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Article: Exploring large-scale peer-to-peer live streaming topologies

TitleExploring large-scale peer-to-peer live streaming topologies
Authors
KeywordsPeer-to-peer streaming
Topology characterization
Issue Date2008
PublisherAssociation for Computing Machinery, Inc
Citation
Acm Transactions On Multimedia Computing, Communications And Applications, 2008, v. 4 n. 3 How to Cite?
AbstractReal-world live peer-to-peer (P2P) streaming applications have been successfully deployed in the Internet, delivering live multimedia content to millions of users at any given time. With relative simplicity in design with respect to peer selection and topology construction protocols and without much algorithmic sophistication, current-generation live P2P streaming applications are able to provide users with adequately satisfying viewing experiences. That said, little existing research has provided sufficient insights on the time-varying internal characteristics of peer-to-peer topologies in live streaming. This article presents Magellan, our collaborative work with UUSee Inc., Beijing, China, for exploring and charting graph theoretical properties of practical P2P streaming topologies, gaining important insights in their topological dynamics over a long period of time. With more than 120 GB worth of traces starting September 2006 from a commercially deployed P2P live streaming system that represents UUSee's core product, we have completed a thorough and in-depth investigation of the topological properties in large-scale live P2P streaming, as well as their evolutionary behavior over time, for example, at different times of the day and in flash crowd scenarios. We seek to explore real-world P2P streaming topologies with respect to their graph theoretical metrics, such as the degree, clustering coefficient, and reciprocity. In addition, we compare our findings with results from existing studies on topological properties of P2P file sharing applications, and present new and unique observations specific to streaming. We have observed that live P2P streaming sessions demonstrate excellent scalability, a high level of reciprocity, a clustering phenomenon in each ISP, and a degree distribution that does not follow the power-law distribution. © 2008 ACM.
Persistent Identifierhttp://hdl.handle.net/10722/92633
ISSN
2015 Impact Factor: 0.982
2015 SCImago Journal Rankings: 0.586
ISI Accession Number ID
References

 

DC FieldValueLanguage
dc.contributor.authorWu, Cen_HK
dc.contributor.authorLi, Ben_HK
dc.contributor.authorZhao, Sen_HK
dc.date.accessioned2010-09-17T10:52:31Z-
dc.date.available2010-09-17T10:52:31Z-
dc.date.issued2008en_HK
dc.identifier.citationAcm Transactions On Multimedia Computing, Communications And Applications, 2008, v. 4 n. 3en_HK
dc.identifier.issn1551-6857en_HK
dc.identifier.urihttp://hdl.handle.net/10722/92633-
dc.description.abstractReal-world live peer-to-peer (P2P) streaming applications have been successfully deployed in the Internet, delivering live multimedia content to millions of users at any given time. With relative simplicity in design with respect to peer selection and topology construction protocols and without much algorithmic sophistication, current-generation live P2P streaming applications are able to provide users with adequately satisfying viewing experiences. That said, little existing research has provided sufficient insights on the time-varying internal characteristics of peer-to-peer topologies in live streaming. This article presents Magellan, our collaborative work with UUSee Inc., Beijing, China, for exploring and charting graph theoretical properties of practical P2P streaming topologies, gaining important insights in their topological dynamics over a long period of time. With more than 120 GB worth of traces starting September 2006 from a commercially deployed P2P live streaming system that represents UUSee's core product, we have completed a thorough and in-depth investigation of the topological properties in large-scale live P2P streaming, as well as their evolutionary behavior over time, for example, at different times of the day and in flash crowd scenarios. We seek to explore real-world P2P streaming topologies with respect to their graph theoretical metrics, such as the degree, clustering coefficient, and reciprocity. In addition, we compare our findings with results from existing studies on topological properties of P2P file sharing applications, and present new and unique observations specific to streaming. We have observed that live P2P streaming sessions demonstrate excellent scalability, a high level of reciprocity, a clustering phenomenon in each ISP, and a degree distribution that does not follow the power-law distribution. © 2008 ACM.en_HK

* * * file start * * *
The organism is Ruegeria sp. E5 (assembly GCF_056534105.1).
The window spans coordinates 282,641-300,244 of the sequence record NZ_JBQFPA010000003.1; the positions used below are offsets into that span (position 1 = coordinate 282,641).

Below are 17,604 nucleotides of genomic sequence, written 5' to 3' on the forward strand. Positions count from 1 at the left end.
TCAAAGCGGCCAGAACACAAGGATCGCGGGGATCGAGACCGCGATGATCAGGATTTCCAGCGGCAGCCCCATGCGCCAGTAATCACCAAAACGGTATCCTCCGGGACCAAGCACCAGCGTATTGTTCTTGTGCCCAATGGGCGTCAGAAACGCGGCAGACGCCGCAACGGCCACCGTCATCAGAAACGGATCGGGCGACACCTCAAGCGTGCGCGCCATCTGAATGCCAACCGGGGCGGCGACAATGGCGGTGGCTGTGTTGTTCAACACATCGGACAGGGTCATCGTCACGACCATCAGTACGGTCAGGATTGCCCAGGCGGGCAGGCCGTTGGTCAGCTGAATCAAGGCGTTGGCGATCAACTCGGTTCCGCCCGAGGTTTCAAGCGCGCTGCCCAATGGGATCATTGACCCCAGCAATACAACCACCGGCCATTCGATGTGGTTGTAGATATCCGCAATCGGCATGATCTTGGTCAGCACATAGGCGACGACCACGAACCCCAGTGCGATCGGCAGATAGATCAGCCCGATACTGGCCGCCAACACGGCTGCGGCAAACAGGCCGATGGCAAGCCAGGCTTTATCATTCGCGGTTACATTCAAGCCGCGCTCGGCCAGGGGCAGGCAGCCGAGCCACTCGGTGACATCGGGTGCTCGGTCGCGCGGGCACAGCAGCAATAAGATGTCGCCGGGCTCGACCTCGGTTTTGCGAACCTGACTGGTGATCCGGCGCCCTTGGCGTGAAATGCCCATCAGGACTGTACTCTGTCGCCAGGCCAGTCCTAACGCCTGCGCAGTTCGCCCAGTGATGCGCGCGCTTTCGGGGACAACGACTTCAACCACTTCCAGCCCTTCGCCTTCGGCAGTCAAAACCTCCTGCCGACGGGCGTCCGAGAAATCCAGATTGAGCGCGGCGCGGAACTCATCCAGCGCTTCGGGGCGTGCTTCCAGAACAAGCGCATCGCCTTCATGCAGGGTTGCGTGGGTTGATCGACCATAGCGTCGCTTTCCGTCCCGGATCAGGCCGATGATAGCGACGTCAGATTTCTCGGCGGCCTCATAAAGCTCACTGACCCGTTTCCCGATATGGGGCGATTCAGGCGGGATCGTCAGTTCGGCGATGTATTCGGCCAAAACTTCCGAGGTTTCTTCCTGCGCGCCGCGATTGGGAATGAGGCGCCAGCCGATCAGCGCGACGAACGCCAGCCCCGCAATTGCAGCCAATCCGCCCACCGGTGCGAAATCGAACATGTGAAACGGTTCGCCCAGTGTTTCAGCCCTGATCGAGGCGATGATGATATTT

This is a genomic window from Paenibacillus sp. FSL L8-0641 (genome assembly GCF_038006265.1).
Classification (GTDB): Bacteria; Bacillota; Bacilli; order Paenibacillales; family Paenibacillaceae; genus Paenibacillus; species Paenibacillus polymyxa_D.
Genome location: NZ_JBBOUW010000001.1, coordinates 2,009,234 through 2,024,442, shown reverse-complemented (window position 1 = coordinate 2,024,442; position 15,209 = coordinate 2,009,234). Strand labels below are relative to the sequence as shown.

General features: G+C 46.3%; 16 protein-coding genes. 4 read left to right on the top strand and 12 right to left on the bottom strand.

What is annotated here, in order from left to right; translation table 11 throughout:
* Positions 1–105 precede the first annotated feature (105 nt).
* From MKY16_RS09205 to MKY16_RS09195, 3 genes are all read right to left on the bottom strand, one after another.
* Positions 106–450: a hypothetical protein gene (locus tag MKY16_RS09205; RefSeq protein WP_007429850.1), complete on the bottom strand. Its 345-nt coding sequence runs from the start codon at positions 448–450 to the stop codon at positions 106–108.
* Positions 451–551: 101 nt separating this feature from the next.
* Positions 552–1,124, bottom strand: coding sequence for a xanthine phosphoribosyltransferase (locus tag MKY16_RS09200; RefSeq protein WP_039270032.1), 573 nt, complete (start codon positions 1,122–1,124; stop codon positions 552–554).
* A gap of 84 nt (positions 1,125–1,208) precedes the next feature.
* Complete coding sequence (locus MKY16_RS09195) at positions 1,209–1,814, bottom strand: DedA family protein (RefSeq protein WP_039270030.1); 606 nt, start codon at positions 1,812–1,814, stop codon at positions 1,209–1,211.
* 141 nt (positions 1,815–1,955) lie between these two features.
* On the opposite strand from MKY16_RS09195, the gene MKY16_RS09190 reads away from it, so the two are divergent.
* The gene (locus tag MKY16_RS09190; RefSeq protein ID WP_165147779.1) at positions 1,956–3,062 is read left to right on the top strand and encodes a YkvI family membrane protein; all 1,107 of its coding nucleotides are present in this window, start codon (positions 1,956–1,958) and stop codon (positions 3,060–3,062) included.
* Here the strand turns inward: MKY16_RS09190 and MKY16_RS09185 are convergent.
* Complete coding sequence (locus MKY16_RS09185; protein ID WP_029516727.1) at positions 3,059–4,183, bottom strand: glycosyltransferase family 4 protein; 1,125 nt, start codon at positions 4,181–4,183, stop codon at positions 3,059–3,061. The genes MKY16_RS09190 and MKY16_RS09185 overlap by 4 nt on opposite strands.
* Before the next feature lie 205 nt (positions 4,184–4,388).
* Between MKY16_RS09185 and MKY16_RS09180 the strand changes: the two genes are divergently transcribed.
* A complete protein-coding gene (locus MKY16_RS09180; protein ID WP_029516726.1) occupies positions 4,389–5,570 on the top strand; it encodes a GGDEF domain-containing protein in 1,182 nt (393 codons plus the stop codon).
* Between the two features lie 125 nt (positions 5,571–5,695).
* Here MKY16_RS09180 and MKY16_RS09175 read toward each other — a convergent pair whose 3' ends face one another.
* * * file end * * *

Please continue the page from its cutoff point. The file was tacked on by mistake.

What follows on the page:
dc.languageengen_HK
dc.publisherAssociation for Computing Machinery, Incen_HK
dc.relation.ispartofACM Transactions on Multimedia Computing, Communications and Applicationsen_HK
dc.subjectPeer-to-peer streamingen_HK
dc.subjectTopology characterizationen_HK
dc.titleExploring large-scale peer-to-peer live streaming topologiesen_HK
dc.typeArticleen_HK
dc.identifier.emailWu, C:cwu@cs.hku.hken_HK
dc.identifier.authorityWu, C=rp01397en_HK
dc.description.naturelink_to_subscribed_fulltext-
dc.identifier.doi10.1145/1386109.1386112en_HK
dc.identifier.scopuseid_2-s2.0-52949123571en_HK
dc.relation.referenceshttp://www.scopus.com/mlt/select.url?eid=2-s2.0-52949123571&selection=ref&src=s&origin=recordpageen_HK
dc.identifier.volume4en_HK
dc.identifier.issue3en_HK
dc.identifier.eissn1551-6865-
dc.identifier.isiWOS:000259433300003-
dc.publisher.placeUnited Statesen_HK
dc.identifier.scopusauthoridWu, C=15836048100en_HK
dc.identifier.scopusauthoridLi, B=23467418800en_HK
dc.identifier.scopusauthoridZhao, S=22137150800en_HK
dc.identifier.citeulike6587569-

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